What ‘cash neutral’ means to Apple shareholders

“Cash Neutral means what?” Mark Bern, CFA, writes for Seeking Alpha. “My understanding of the term based upon what little Apple CFO, Luca Maestri, stated earlier this month is that the company intends to keep enough cash on its balance sheet needed for operations, dividends, R&D efforts, and planned acquisitions along with a buffer to handle unforeseen contingencies. The rest the company plans on returning to shareholders over time.”

“Or, it could mean that it plans on giving its cash hoard back to shareholders over a pre-determined period of time while operating on the cash it generates from operations,” Bern writes. “The difference is that in the second scenario the company will likely continue to build up another cash hoard over time because it just cannot find uses for all the cash it generates. But that is not really cash neutral in my mind unless management is planning to increase its acquisitions efforts to buy more companies with potentially faster growth prospects. That would probably end up generating even more cash, though, so what would management do with that? That is the sort of problem every CEO wants.”

“Never in the history of mankind has any company had so much flexibility in its capital structure,” Bern writes. “Apple could buy just about anything it wanted. Why? Because it has and continues to generate so much cash. The company has an estimated $285 billion in cash. It could buy any company in the U.S. outside of the 15 largest companies by market capitalization for cash at current valuations. Each year with the excess cash it generates it could buy almost any company outside of the top 100 in the U.S., again for cash, because it generates so much free cash flow.”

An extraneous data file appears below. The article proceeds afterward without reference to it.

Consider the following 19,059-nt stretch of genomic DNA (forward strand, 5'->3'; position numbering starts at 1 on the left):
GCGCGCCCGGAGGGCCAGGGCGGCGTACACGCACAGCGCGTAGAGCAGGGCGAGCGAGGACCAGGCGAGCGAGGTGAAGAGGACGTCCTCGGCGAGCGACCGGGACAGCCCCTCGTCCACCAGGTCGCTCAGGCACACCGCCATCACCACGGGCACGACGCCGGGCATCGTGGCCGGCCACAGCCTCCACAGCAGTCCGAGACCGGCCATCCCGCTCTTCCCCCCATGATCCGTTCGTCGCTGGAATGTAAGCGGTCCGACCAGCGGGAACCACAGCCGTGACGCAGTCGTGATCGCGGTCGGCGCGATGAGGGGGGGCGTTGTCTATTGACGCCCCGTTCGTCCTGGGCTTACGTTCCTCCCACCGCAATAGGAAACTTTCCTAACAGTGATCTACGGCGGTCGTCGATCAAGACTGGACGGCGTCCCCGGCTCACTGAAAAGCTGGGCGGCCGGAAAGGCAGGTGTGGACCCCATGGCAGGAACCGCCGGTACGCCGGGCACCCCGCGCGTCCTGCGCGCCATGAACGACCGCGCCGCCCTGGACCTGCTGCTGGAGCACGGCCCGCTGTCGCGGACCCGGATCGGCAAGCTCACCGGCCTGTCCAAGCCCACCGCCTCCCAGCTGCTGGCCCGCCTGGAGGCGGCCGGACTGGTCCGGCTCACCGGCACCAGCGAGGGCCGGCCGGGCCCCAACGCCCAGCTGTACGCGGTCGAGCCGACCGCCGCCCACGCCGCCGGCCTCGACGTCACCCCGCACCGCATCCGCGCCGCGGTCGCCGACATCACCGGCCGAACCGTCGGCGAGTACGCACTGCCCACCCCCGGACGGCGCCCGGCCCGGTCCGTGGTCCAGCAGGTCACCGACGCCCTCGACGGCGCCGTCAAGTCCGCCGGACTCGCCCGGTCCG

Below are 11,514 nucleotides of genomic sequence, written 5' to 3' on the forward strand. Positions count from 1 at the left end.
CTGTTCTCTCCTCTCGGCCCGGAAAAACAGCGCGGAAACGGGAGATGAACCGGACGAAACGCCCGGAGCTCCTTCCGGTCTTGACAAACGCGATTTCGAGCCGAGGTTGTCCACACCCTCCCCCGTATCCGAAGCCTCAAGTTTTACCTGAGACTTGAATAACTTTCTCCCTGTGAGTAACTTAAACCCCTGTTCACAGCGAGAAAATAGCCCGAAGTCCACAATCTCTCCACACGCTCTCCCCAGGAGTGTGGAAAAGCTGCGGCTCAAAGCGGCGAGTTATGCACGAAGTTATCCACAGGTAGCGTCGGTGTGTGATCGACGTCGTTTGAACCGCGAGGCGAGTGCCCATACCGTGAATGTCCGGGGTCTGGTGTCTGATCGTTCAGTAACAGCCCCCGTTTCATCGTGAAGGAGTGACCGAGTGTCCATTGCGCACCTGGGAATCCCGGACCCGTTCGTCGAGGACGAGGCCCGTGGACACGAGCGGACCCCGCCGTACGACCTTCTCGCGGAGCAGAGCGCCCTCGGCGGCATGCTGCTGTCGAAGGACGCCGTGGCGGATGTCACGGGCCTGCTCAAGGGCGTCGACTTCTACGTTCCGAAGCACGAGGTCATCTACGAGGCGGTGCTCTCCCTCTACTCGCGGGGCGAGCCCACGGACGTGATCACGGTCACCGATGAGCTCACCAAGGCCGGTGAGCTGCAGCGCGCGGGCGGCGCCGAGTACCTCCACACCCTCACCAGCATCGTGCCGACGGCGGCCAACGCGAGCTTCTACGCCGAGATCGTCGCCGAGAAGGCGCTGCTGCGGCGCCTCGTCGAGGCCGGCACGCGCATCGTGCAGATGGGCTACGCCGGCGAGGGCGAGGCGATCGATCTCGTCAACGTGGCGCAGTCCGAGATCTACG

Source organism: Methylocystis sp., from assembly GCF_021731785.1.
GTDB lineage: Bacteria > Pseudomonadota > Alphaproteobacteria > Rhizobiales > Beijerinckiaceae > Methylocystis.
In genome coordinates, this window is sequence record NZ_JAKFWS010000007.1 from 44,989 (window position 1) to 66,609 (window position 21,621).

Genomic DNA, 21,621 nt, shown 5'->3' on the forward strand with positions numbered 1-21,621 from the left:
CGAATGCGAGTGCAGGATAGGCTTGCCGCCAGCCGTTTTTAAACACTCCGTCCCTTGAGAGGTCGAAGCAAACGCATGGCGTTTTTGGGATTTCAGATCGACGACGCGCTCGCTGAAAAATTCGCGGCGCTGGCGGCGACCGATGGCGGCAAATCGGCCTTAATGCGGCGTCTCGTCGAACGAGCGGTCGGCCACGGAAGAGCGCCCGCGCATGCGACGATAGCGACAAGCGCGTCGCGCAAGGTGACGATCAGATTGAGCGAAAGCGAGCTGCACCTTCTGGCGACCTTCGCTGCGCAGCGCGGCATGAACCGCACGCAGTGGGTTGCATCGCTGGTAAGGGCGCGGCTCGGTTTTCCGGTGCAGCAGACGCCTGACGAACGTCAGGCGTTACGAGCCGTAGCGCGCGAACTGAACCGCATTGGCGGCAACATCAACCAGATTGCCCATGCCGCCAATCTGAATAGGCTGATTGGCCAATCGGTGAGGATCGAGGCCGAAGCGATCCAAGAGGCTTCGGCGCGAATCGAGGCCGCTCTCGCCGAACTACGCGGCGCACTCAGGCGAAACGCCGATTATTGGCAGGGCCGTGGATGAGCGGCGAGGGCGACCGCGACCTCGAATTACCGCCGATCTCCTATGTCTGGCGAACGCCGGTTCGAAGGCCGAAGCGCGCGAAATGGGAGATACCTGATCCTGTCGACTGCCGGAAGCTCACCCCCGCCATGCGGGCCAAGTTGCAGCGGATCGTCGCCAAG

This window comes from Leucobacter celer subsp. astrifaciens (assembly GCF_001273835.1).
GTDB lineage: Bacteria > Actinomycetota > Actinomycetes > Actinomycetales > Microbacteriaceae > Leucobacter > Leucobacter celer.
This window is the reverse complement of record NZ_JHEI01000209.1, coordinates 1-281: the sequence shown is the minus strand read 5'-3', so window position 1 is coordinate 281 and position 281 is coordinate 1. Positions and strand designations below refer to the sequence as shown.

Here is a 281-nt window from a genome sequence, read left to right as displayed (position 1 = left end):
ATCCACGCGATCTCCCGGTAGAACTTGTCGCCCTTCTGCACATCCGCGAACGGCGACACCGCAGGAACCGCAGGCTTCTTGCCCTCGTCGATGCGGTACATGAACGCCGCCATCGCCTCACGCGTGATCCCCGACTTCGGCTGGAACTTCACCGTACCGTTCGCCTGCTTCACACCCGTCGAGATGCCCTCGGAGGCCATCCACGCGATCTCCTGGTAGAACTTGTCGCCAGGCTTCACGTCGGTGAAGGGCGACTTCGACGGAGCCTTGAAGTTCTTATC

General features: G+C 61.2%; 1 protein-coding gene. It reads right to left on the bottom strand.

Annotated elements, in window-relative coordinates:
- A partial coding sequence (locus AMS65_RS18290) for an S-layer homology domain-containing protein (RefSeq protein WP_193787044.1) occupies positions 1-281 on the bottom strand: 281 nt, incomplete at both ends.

“Of course, it probably will not make such moves because eventually it would run into antitrust issues and it is unlikely that management would want to stray too far from its core competencies,” Bern writes. “A couple of options that analysts at UBS consider real possibilities are to either buy back 10% of the outstanding stock over the next three years which they estimate would boost EPS (earnings per share) by 30% compared to current estimates; or Apple could do a combination of share buy backs and maintaining the dividend yield at 3% through 2023. Either way the result is likely to be a higher stock price.”

Much more in the full article – recommended for AAPL shareholders and prospective AAPL shareholdershere.

MacDailyNews Take: What we wrote back in April 2016 works just as well today:

A little birdy tells us that, when it comes to what you’ve seen so far from Apple, you’ve hardly seen anything yet.

UBS: How Apple could get to zero net cash – February 14, 2018


  1. Is it possible for Apple, or any company, to have a tiered dividend payout, where short-term investors get a small percentage in dividends, a larger percentage for shareholders over one year, and the largest percentage for shareholders over five years?
    Is something like that legal? Seems like that would certainly promote more long-term investors and make these wild swings in share price more stable.

    1. I’d definitely like something like that but I’m also sure the big investors would manage to keep some small amount of Apple stock to keep them qualified as long term investors as they moved bigger sums of money in and out of Apple on a quarterly basis. The greedy big investors would manage to find a way to beat the system. I doubt there would be any way to force big investors to hold 50% of their money in Apple throughout the year.

      Because big investors control the market they’d never allow for something like that to happen. Apple would never get away with trying to keep more wealth from the wealthiest investors. Those big guys have no interest in companies. They’re only interested in the money they can get from them.